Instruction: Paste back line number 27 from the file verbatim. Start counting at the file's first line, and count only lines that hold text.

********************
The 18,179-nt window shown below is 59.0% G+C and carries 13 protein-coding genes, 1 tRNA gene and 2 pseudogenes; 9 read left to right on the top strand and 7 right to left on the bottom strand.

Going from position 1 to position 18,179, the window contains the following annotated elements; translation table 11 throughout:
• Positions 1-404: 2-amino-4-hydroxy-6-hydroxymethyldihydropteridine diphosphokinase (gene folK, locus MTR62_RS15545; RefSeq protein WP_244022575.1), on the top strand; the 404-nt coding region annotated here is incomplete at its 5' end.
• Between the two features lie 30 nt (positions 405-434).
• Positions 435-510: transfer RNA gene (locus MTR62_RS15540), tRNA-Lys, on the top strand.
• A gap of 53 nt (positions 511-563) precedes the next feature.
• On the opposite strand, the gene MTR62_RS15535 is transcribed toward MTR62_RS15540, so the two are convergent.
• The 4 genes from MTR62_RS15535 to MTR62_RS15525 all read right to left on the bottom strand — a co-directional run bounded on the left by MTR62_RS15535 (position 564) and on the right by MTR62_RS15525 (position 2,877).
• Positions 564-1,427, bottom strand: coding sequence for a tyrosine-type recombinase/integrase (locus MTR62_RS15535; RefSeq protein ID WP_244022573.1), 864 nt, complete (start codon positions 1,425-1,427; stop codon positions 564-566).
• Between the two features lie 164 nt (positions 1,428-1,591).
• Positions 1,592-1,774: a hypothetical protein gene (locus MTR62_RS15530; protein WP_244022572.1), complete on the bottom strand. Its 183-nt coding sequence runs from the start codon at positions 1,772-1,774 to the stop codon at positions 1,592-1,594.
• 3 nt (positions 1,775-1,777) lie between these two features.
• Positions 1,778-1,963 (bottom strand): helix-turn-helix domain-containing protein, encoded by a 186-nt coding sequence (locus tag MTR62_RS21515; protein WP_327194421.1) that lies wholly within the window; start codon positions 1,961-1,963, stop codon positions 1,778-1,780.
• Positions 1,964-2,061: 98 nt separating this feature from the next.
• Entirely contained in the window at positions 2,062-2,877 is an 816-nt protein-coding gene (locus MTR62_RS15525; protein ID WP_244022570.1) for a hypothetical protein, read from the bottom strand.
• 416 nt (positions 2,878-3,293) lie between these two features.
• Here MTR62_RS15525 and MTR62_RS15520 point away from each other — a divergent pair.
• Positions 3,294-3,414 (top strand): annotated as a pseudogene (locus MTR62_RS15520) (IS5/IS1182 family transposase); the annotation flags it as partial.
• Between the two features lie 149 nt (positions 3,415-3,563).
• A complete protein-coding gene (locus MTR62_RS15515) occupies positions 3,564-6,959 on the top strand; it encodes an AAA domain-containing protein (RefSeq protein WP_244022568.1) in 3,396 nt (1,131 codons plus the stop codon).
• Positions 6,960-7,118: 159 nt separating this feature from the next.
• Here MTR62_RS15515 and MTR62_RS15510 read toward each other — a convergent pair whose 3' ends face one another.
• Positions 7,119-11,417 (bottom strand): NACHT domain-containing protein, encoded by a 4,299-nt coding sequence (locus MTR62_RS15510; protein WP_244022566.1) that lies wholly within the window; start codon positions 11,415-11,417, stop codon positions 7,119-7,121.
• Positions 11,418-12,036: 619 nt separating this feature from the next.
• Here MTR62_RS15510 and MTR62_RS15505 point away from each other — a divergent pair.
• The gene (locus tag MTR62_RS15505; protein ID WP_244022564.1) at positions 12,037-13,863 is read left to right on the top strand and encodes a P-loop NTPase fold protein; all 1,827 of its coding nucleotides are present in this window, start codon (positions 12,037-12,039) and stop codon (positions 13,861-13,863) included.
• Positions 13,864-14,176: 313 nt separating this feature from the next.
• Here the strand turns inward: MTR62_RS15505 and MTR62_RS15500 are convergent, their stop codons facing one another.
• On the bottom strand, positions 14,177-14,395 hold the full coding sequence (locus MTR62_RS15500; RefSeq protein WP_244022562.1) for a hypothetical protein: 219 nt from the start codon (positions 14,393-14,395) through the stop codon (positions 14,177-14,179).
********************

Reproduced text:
• Positions 13,864-14,176: 313 nt separating this feature from the next.